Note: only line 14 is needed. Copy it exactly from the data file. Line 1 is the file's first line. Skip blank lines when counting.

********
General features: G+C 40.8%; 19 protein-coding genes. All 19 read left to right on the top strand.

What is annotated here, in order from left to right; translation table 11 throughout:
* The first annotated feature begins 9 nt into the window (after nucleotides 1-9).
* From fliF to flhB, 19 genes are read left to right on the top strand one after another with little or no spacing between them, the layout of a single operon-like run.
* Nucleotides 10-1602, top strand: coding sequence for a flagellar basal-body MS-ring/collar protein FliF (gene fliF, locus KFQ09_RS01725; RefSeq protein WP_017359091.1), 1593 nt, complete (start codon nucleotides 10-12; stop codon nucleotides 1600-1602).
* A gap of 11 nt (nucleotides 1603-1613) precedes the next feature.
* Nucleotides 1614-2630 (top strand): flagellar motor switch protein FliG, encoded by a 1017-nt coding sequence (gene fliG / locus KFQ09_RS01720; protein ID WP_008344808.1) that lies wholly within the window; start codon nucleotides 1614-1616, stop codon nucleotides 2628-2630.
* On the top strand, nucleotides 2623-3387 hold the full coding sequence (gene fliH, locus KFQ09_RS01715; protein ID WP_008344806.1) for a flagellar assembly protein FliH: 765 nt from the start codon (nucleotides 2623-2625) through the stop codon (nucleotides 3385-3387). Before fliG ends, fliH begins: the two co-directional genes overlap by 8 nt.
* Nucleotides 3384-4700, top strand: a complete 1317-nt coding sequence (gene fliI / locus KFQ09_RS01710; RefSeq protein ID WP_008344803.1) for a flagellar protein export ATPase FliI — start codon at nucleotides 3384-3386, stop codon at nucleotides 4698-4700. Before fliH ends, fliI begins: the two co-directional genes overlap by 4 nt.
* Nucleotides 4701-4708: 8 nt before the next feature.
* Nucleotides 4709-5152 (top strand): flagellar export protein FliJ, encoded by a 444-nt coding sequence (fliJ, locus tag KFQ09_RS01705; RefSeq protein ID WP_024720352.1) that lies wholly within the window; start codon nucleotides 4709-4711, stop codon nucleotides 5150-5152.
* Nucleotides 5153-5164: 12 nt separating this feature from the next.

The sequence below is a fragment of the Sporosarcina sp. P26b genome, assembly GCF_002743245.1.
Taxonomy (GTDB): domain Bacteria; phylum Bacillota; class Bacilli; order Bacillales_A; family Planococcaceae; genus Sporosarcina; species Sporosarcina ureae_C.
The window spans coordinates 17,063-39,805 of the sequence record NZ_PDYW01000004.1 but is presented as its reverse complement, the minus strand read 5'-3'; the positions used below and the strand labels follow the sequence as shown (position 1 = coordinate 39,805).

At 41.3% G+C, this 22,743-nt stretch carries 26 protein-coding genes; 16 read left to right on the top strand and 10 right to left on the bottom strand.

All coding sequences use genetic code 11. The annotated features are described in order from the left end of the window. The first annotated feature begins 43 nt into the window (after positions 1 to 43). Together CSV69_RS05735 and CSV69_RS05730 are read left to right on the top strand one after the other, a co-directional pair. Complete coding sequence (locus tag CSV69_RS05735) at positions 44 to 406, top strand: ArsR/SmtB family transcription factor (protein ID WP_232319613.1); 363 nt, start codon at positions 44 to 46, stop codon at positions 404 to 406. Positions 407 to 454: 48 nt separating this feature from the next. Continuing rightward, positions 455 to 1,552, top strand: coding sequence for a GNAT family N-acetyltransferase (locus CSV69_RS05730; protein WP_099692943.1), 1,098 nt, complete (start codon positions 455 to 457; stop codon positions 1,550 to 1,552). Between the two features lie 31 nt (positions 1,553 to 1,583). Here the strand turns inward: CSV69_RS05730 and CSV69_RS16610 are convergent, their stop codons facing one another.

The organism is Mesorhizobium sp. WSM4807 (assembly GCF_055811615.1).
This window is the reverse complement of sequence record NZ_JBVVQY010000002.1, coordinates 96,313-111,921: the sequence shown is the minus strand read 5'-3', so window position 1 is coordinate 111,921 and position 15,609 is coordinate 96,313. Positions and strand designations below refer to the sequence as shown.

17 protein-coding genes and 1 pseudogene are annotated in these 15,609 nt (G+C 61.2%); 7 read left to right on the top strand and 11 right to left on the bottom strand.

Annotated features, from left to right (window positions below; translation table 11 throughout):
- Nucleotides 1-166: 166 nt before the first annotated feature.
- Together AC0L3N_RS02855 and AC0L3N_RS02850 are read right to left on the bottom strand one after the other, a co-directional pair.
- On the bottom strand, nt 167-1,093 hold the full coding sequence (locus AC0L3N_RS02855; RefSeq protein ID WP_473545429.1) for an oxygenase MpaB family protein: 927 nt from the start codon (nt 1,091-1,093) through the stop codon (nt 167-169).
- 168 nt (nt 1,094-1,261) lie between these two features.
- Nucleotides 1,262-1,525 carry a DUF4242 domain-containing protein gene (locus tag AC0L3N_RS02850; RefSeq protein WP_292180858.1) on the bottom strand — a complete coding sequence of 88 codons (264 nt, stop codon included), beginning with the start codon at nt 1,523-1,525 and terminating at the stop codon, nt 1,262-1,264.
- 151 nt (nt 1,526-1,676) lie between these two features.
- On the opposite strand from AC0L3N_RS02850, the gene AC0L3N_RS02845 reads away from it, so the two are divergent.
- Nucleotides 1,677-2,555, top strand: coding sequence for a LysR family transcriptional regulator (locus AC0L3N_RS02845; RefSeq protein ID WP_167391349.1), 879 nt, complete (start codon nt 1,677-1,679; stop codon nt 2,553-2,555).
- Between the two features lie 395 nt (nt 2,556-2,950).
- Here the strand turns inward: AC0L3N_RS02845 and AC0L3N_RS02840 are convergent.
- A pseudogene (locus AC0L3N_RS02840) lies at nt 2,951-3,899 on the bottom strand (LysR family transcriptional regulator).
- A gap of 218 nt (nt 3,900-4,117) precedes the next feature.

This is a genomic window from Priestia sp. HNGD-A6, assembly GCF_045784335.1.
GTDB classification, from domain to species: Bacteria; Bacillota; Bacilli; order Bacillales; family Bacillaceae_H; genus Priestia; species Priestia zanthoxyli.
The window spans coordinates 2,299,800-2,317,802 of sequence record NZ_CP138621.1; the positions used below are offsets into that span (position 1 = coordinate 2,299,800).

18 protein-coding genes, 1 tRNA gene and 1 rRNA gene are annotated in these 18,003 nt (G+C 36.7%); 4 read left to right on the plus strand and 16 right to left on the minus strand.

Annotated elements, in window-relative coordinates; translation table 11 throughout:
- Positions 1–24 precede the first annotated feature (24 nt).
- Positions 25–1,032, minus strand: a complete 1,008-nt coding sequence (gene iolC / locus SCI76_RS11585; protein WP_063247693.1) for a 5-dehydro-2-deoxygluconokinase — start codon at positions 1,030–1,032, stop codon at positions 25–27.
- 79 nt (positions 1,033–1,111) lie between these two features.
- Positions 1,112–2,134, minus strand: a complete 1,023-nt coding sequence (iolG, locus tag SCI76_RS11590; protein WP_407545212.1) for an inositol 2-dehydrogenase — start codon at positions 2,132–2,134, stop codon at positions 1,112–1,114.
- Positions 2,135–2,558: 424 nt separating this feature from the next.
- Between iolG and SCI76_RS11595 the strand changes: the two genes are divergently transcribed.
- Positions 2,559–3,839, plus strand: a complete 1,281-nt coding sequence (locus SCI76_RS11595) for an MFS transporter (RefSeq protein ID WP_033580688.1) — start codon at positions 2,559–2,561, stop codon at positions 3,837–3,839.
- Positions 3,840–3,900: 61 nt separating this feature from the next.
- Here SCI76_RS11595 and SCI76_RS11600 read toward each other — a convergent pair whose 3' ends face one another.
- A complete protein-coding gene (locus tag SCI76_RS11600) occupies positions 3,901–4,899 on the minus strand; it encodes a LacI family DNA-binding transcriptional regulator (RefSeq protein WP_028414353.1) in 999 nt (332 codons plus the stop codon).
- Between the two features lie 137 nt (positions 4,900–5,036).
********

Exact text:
Taxonomy (GTDB): domain Bacteria; phylum Bacillota; class Bacilli; order Bacillales_A; family Planococcaceae; genus Sporosarcina; species Sporosarcina ureae_C.